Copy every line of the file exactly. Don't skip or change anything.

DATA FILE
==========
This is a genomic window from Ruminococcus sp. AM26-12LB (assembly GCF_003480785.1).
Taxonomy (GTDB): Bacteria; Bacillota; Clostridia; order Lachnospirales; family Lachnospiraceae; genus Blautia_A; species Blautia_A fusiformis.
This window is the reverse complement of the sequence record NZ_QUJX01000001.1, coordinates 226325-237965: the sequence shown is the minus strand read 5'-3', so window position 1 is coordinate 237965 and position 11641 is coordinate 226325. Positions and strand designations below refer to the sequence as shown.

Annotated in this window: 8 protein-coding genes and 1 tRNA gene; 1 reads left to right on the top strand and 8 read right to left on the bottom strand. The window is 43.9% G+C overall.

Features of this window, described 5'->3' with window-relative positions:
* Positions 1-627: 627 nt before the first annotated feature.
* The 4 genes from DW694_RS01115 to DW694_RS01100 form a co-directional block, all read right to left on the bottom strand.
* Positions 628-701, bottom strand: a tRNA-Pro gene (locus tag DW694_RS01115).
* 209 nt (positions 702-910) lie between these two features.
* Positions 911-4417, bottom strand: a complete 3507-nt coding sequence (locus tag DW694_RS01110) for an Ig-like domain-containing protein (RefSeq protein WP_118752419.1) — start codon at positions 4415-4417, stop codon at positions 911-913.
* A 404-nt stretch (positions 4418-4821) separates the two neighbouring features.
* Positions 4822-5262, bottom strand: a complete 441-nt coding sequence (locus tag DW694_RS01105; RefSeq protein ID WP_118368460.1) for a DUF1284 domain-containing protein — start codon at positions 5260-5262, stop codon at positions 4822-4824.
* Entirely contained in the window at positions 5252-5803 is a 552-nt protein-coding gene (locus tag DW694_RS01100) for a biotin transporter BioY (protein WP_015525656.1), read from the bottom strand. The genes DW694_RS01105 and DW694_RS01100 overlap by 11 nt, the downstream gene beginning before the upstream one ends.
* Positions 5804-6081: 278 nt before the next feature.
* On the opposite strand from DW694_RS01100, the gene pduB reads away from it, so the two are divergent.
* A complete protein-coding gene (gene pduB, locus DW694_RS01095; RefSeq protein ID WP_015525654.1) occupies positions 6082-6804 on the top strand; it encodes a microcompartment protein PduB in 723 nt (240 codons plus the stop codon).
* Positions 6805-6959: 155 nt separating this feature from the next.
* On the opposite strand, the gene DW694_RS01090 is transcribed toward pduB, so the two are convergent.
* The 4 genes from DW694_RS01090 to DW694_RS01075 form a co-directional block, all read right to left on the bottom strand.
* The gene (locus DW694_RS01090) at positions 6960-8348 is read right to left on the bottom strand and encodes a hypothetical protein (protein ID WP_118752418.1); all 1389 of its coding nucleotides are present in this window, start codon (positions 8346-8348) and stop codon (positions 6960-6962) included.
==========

This is a genomic window from Ruminococcus sp. AM26-12LB (assembly GCF_003480785.1).
Taxonomy (GTDB): Bacteria; Bacillota; Clostridia; order Lachnospirales; family Lachnospiraceae; genus Blautia_A; species Blautia_A fusiformis.
This window is the reverse complement of the sequence record NZ_QUJX01000001.1, coordinates 226325-237965: the sequence shown is the minus strand read 5'-3', so window position 1 is coordinate 237965 and position 11641 is coordinate 226325. Positions and strand designations below refer to the sequence as shown.

Annotated in this window: 8 protein-coding genes and 1 tRNA gene; 1 reads left to right on the top strand and 8 read right to left on the bottom strand. The window is 43.9% G+C overall.

Features of this window, described 5'->3' with window-relative positions:
* Positions 1-627: 627 nt before the first annotated feature.
* The 4 genes from DW694_RS01115 to DW694_RS01100 form a co-directional block, all read right to left on the bottom strand.
* Positions 628-701, bottom strand: a tRNA-Pro gene (locus tag DW694_RS01115).
* 209 nt (positions 702-910) lie between these two features.
* Positions 911-4417, bottom strand: a complete 3507-nt coding sequence (locus tag DW694_RS01110) for an Ig-like domain-containing protein (RefSeq protein WP_118752419.1) — start codon at positions 4415-4417, stop codon at positions 911-913.
* A 404-nt stretch (positions 4418-4821) separates the two neighbouring features.
* Positions 4822-5262, bottom strand: a complete 441-nt coding sequence (locus tag DW694_RS01105; RefSeq protein ID WP_118368460.1) for a DUF1284 domain-containing protein — start codon at positions 5260-5262, stop codon at positions 4822-4824.
* Entirely contained in the window at positions 5252-5803 is a 552-nt protein-coding gene (locus tag DW694_RS01100) for a biotin transporter BioY (protein WP_015525656.1), read from the bottom strand. The genes DW694_RS01105 and DW694_RS01100 overlap by 11 nt, the downstream gene beginning before the upstream one ends.
* Positions 5804-6081: 278 nt before the next feature.
* On the opposite strand from DW694_RS01100, the gene pduB reads away from it, so the two are divergent.
* A complete protein-coding gene (gene pduB, locus DW694_RS01095; RefSeq protein ID WP_015525654.1) occupies positions 6082-6804 on the top strand; it encodes a microcompartment protein PduB in 723 nt (240 codons plus the stop codon).
* Positions 6805-6959: 155 nt separating this feature from the next.
* On the opposite strand, the gene DW694_RS01090 is transcribed toward pduB, so the two are convergent.
* The 4 genes from DW694_RS01090 to DW694_RS01075 form a co-directional block, all read right to left on the bottom strand.
* The gene (locus DW694_RS01090) at positions 6960-8348 is read right to left on the bottom strand and encodes a hypothetical protein (protein ID WP_118752418.1); all 1389 of its coding nucleotides are present in this window, start codon (positions 8346-8348) and stop codon (positions 6960-6962) included.